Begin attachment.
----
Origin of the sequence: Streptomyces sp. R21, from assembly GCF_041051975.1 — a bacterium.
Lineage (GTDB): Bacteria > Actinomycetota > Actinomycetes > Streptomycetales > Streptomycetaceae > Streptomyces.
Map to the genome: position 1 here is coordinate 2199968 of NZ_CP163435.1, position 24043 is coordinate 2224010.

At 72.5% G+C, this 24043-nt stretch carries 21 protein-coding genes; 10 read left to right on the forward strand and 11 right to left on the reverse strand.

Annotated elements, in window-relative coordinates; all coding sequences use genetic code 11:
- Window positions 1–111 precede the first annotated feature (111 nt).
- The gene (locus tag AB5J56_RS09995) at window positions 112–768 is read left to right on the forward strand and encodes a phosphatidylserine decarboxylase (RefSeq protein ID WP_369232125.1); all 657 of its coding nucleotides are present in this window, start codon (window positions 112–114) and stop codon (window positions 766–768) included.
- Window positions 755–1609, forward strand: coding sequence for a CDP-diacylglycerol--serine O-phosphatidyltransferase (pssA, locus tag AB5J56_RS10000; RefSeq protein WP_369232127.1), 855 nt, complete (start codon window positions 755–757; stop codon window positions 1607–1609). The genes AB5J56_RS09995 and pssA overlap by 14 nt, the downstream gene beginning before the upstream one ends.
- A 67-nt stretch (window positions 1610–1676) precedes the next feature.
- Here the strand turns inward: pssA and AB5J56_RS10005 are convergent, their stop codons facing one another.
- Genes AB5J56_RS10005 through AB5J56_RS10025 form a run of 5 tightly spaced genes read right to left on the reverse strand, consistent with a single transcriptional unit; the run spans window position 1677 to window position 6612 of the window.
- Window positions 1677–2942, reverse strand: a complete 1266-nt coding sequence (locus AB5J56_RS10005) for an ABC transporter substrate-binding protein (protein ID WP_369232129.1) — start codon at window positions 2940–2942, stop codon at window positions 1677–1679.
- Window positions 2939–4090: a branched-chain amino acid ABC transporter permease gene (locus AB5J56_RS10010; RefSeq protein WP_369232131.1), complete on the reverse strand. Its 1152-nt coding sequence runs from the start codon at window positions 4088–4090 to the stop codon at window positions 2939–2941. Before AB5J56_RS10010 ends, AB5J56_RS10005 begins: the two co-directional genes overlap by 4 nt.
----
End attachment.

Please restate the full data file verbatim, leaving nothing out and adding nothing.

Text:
Origin of the sequence: Streptomyces sp. R21, from assembly GCF_041051975.1 — a bacterium.
Lineage (GTDB): Bacteria > Actinomycetota > Actinomycetes > Streptomycetales > Streptomycetaceae > Streptomyces.
Map to the genome: position 1 here is coordinate 2199968 of NZ_CP163435.1, position 24043 is coordinate 2224010.

At 72.5% G+C, this 24043-nt stretch carries 21 protein-coding genes; 10 read left to right on the forward strand and 11 right to left on the reverse strand.

Annotated elements, in window-relative coordinates; all coding sequences use genetic code 11:
- Window positions 1–111 precede the first annotated feature (111 nt).
- The gene (locus tag AB5J56_RS09995) at window positions 112–768 is read left to right on the forward strand and encodes a phosphatidylserine decarboxylase (RefSeq protein ID WP_369232125.1); all 657 of its coding nucleotides are present in this window, start codon (window positions 112–114) and stop codon (window positions 766–768) included.
- Window positions 755–1609, forward strand: coding sequence for a CDP-diacylglycerol--serine O-phosphatidyltransferase (pssA, locus tag AB5J56_RS10000; RefSeq protein WP_369232127.1), 855 nt, complete (start codon window positions 755–757; stop codon window positions 1607–1609). The genes AB5J56_RS09995 and pssA overlap by 14 nt, the downstream gene beginning before the upstream one ends.
- A 67-nt stretch (window positions 1610–1676) precedes the next feature.
- Here the strand turns inward: pssA and AB5J56_RS10005 are convergent, their stop codons facing one another.
- Genes AB5J56_RS10005 through AB5J56_RS10025 form a run of 5 tightly spaced genes read right to left on the reverse strand, consistent with a single transcriptional unit; the run spans window position 1677 to window position 6612 of the window.
- Window positions 1677–2942, reverse strand: a complete 1266-nt coding sequence (locus AB5J56_RS10005) for an ABC transporter substrate-binding protein (protein ID WP_369232129.1) — start codon at window positions 2940–2942, stop codon at window positions 1677–1679.
- Window positions 2939–4090: a branched-chain amino acid ABC transporter permease gene (locus AB5J56_RS10010; RefSeq protein WP_369232131.1), complete on the reverse strand. Its 1152-nt coding sequence runs from the start codon at window positions 4088–4090 to the stop codon at window positions 2939–2941. Before AB5J56_RS10010 ends, AB5J56_RS10005 begins: the two co-directional genes overlap by 4 nt.